What he is right about

  • The core of Boris Johnson’s argument, stripped down to its essence, is that Brexit will be a success if carried out in the right way.
  • It follows that this can be so even if there is no fully-fledged trade agreement, and Britain enters into a relationship with the EU based on a minimalist WTO settlement.
  • The institutional gloom pouring out from the Treasury, permeating Whitehall like a Bleak House-type fog, should be cut off at source.
  • Instead, the department should seek to cut tax, slash regulation, invest in infrastucture, and go for Dominic Cummings-type science and hi-tech.  This is the kind of Open Brexit, as this site called it last year, that will work for Britain.  It is broadly the approach that David Davis took in the article the wrote for ConservativeHome a few days before his appointment as Brexit Secretary.  And it is what Philip Hammond dangled in his interview with Welt Am Soontag last year (and from which position he later resiled).  It is a stance any Conservative worthy of the name will cheer.  It should be noted that the Foreign Secretary doesn’t have much to say about immigration, on which he has taken different positions at different times.
  • On balance and in principle, the Foreign Secretary is right about spending £350 million a week extra on the NHS.  It is true that this aspiration was a Vote Leave slogan rather than a Theresa May pledge.  It is also true that simply pouring the cash into the health service by the juggernaut-load would risk it vanishing without trace or any good.  This is doubtless why Johnson has adapted the aspiration to stress “a lot” of that sum going on the NHS, “provided we use that cash injection to modernise and make the most of new technology”.  The big point is that many voters see that slogan as a promise and, irrational as their collective take may sometimes be, it must ultimately prevail.  The question is timing.

What he is wrong about – or at least, where he did not tell his readers the whole story.

  • A fully-fledged trade deal with the EU is on balance more desirable than a relationship with less easy access under WTO rules.  The basis of one, expressed very crudely, is money for access.  The EU27 need as much as they can continue to get of our €9 billion annual net contribution to the EU, without which they faces a €63 billion hole for the seven-year budget period starting in 2020.  We want access to the Single Market on terms as close to the present ones as possible (the proportion of our exports to the 27 is higher than theirs to us). Johnson’s position – “we would not expect to pay for access to their markets any more than they would expect to pay for access to ours” – explodes this basis for any fully-fledged trade deal.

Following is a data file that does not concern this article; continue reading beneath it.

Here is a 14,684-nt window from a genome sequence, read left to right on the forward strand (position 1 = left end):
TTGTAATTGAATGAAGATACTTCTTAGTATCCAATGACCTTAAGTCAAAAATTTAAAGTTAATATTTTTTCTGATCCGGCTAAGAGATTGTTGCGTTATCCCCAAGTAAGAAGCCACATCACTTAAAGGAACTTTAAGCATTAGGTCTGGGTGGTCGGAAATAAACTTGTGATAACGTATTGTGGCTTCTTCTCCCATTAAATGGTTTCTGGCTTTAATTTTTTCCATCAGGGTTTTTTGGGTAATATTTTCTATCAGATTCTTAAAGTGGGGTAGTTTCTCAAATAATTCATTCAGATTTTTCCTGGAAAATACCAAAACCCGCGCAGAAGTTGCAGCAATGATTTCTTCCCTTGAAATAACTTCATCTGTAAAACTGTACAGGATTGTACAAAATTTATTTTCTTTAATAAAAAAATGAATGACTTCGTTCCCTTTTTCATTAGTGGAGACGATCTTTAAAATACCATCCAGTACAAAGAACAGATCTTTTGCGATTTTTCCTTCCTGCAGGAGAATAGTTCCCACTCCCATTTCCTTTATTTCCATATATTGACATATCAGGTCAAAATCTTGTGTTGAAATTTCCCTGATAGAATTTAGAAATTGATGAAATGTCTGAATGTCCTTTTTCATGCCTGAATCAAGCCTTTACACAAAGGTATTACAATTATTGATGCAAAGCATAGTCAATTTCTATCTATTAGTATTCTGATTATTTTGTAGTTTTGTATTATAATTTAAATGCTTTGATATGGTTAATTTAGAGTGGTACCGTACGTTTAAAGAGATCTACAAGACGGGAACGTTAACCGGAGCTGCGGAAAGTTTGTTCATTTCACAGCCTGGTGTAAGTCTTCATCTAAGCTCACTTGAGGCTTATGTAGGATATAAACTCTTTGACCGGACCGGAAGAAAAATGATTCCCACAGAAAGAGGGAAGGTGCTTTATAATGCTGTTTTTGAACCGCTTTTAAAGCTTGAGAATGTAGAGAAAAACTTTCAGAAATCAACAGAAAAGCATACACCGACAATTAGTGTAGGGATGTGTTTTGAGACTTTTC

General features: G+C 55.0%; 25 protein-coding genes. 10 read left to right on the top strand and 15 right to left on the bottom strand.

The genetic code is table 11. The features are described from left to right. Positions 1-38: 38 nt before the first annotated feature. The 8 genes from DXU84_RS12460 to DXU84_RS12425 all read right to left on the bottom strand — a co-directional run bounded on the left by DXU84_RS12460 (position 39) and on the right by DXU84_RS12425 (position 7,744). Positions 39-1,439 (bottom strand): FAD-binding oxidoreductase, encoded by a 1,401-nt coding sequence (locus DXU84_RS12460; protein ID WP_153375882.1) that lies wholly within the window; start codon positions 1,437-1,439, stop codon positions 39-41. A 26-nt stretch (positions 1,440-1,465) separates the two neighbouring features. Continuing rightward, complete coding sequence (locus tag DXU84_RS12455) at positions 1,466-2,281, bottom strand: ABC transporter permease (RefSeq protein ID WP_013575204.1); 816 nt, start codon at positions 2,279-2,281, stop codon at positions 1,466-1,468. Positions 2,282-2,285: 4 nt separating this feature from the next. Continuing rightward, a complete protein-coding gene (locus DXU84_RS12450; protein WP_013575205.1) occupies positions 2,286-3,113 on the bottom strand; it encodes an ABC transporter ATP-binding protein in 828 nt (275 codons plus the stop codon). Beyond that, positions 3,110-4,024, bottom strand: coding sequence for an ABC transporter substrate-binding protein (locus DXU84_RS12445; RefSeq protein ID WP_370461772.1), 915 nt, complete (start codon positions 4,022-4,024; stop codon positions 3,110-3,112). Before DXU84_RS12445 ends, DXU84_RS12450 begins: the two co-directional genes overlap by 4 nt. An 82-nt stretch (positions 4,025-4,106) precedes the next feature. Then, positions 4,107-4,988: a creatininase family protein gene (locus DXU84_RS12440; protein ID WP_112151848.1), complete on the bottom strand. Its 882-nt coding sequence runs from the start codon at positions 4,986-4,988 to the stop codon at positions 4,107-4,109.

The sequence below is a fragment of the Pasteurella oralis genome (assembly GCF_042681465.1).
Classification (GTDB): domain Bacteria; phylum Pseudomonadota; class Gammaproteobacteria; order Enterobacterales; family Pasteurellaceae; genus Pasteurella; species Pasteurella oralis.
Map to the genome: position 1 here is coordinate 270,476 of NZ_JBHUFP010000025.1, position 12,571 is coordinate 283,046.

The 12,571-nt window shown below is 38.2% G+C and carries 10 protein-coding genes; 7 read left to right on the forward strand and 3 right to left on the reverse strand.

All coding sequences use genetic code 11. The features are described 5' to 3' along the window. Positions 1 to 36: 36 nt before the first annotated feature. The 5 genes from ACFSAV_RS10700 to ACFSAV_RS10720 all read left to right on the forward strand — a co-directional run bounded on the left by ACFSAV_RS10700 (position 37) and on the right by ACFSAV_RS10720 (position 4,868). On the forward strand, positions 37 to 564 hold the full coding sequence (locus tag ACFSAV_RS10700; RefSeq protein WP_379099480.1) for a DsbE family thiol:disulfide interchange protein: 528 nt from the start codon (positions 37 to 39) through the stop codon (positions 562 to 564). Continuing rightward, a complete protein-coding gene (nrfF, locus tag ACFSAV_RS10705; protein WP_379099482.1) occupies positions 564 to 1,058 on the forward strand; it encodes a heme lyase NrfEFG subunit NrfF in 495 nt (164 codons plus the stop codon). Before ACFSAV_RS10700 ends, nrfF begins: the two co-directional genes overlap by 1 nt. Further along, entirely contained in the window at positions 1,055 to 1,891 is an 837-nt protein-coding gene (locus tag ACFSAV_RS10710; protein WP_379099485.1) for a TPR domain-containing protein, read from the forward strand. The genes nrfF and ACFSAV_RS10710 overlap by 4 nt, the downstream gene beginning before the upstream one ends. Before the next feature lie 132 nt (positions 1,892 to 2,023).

• On the one hand, taking an aggressive, buccaneering, Johnson-type position on a Singapore-flavoured economy might put the frighteners on the EU27, thus making a deal more likely.  On the other, the EU27 could dig in were they to conclude that the UK was determined to undercut, social dump and disadvantage them.  So the negotiating merits of the Foreign Secretary’s view on the point can be argued either way.  But Brexiteers should ask themselves how likely it is that the EU27 would simply fold in any negotation after being offered the best part of no cash at all (as they would see it), given the centrality of the issue to them.  In short, Johnson’s stance on the money would take us much nearer “no deal”.
  • No deal would not necessarily simply mean no deal over tariffs.  It could also mean no deal over basic legal certainties – the classic example is certainty over aircraft landing rights.
  • No deal would also mean no agreement over non-tariff barriers, which would empower EU27 member states to impose new regulations and means of keeping UK goods and services out.
  • It’s evident that at heart the Foreign Secretary opposes any implementation deal.  But there are practical reasons for wanting one, as long as it lasts no longer than three years, maximum.

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In essence, Johnson’s position, if implemented in the Brexit negotiation, would be likely to tilt the outcome towards a minimalist WTO settlement than a fully-fledged trade agreement.

Britain could survive and even flourish under the former.  ConservativeHome has devoted a whole series on this site to making that case. But it is not the optimal outcome.

This is because, although it would be unlikely to cause a fully-fledged trade war with the EU27, it could well mean legal uncertainties – with very serious consequences – and running problems with non-trade barriers.

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To end briefly with the Westminster politics, there is no majority in the Conservative Parliamentary Party for tilting towards the WTO route.  Any attempt to force one could bring down the Government and pave the way for a general election, which Jeremy Corbyn might win.  Nor is there a majority in the Commons for the spending constraints that must necessarily accompany tax cuts and deregulation on the scale that the Foreign Secretary seems to want.

Finally: for Johnson, a key issue seems to be “the money”.  For many Brexiteers, this is secondary: their main concern is ending ECJ jurisdiction.  For what it’s worth, this is our position.